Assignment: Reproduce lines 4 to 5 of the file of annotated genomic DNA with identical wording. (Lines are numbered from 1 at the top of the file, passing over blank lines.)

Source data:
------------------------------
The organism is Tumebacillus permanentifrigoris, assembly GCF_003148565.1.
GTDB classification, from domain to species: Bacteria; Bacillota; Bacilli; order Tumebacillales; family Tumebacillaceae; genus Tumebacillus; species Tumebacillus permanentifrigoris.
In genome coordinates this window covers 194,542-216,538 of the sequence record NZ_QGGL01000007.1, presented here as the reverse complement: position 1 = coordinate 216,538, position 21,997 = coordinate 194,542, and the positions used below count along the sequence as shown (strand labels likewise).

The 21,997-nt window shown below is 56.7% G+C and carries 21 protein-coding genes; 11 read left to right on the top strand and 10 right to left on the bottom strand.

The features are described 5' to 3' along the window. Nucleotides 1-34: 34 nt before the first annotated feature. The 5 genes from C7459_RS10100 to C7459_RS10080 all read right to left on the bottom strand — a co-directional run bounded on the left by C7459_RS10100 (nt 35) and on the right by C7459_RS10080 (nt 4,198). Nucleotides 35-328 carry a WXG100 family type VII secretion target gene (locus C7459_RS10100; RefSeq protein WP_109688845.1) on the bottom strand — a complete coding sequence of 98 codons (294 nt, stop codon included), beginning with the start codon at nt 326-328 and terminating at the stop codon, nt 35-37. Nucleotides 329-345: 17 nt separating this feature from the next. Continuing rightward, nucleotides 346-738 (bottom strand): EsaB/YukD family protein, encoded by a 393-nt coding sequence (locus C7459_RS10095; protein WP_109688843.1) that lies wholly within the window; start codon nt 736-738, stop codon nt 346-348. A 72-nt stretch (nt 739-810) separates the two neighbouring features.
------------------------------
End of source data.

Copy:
The 21,997-nt window shown below is 56.7% G+C and carries 21 protein-coding genes; 11 read left to right on the top strand and 10 right to left on the bottom strand.

The features are described 5' to 3' along the window. Nucleotides 1-34: 34 nt before the first annotated feature. The 5 genes from C7459_RS10100 to C7459_RS10080 all read right to left on the bottom strand — a co-directional run bounded on the left by C7459_RS10100 (nt 35) and on the right by C7459_RS10080 (nt 4,198). Nucleotides 35-328 carry a WXG100 family type VII secretion target gene (locus C7459_RS10100; RefSeq protein WP_109688845.1) on the bottom strand — a complete coding sequence of 98 codons (294 nt, stop codon included), beginning with the start codon at nt 326-328 and terminating at the stop codon, nt 35-37. Nucleotides 329-345: 17 nt separating this feature from the next. Continuing rightward, nucleotides 346-738 (bottom strand): EsaB/YukD family protein, encoded by a 393-nt coding sequence (locus C7459_RS10095; protein WP_109688843.1) that lies wholly within the window; start codon nt 736-738, stop codon nt 346-348. A 72-nt stretch (nt 739-810) separates the two neighbouring features.